Is there a plot? Well, sort of. It’s used loosely to tie the scenes of extreme mayhem together and as a segue to the next incredible car crash. Baddy Statham’s character Deckard Shaw is out for revenge for his brother’s death (Luke Evans) and effectively uses martial arts terror, Chinese film star Tony Jaa to keep turning up to whack the stars over the head, drill holes in them with rapid fire machine guns, or to immobilize them with strategic between-the-legs high kicks. What a guy, that Tony Jaa !

Never mind the plot, written by Chris Morgan, allegedly with a used set of crayons. All fans of this genre really want to see is what the producers did to have the late Paul Walker appear in the film. We must say with all admiration, they did a very tasteful job of having Walker appear throughout the film using Walker’s two brothers as stand-ins. One brother looks exactly like Paul, complete with the Caribbean-depth sparkling blue eyes. It was a touching send off to the actor who left us all much too early in his life.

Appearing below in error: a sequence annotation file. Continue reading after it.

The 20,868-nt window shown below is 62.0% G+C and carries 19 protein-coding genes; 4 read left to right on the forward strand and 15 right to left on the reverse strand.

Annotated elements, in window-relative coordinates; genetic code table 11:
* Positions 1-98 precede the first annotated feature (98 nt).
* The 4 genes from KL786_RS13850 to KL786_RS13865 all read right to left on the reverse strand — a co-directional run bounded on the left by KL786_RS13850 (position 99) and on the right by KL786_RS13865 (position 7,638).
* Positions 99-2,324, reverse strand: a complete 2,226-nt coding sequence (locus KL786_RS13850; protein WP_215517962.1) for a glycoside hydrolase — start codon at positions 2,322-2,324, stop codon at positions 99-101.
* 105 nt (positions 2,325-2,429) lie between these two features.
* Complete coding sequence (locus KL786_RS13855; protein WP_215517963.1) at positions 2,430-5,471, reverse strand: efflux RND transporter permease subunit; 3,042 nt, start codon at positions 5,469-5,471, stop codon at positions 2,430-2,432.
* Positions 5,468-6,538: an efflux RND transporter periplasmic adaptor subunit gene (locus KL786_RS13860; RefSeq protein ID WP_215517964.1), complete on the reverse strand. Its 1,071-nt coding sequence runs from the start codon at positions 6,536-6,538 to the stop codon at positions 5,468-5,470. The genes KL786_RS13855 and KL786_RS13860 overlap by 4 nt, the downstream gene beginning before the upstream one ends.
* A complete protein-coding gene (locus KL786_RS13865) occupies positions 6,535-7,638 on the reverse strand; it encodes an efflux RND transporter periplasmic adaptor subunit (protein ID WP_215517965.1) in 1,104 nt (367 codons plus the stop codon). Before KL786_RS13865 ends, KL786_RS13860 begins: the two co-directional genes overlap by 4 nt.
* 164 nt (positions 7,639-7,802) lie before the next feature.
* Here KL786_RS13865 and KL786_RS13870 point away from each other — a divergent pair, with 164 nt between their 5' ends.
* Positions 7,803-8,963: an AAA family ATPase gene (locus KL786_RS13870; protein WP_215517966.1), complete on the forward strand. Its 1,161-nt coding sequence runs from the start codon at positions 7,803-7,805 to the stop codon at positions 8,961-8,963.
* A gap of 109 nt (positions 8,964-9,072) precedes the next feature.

Audiences are kept literally out of breath trying to figure out what zany stunts are coming up next, and how will the director and stunt people dream up something that is more bizarre than the last. Expensive cars are dropped from a plane and land in Russia with nary a scrape. The crème de la crème scene is crashing a million dollar sports car out of a high rise condo and flying it into the building next door, only to have the car’s brakes fail and go shooting out the other side, smashing more glass walls, and flying through the glass of that building as well. Incredible, unbelievable, stunning and most of all, thrilling as can be imagined. We almost cheered at it’s conclusion. Oh—that car didn’t suffer any dents or scratches either.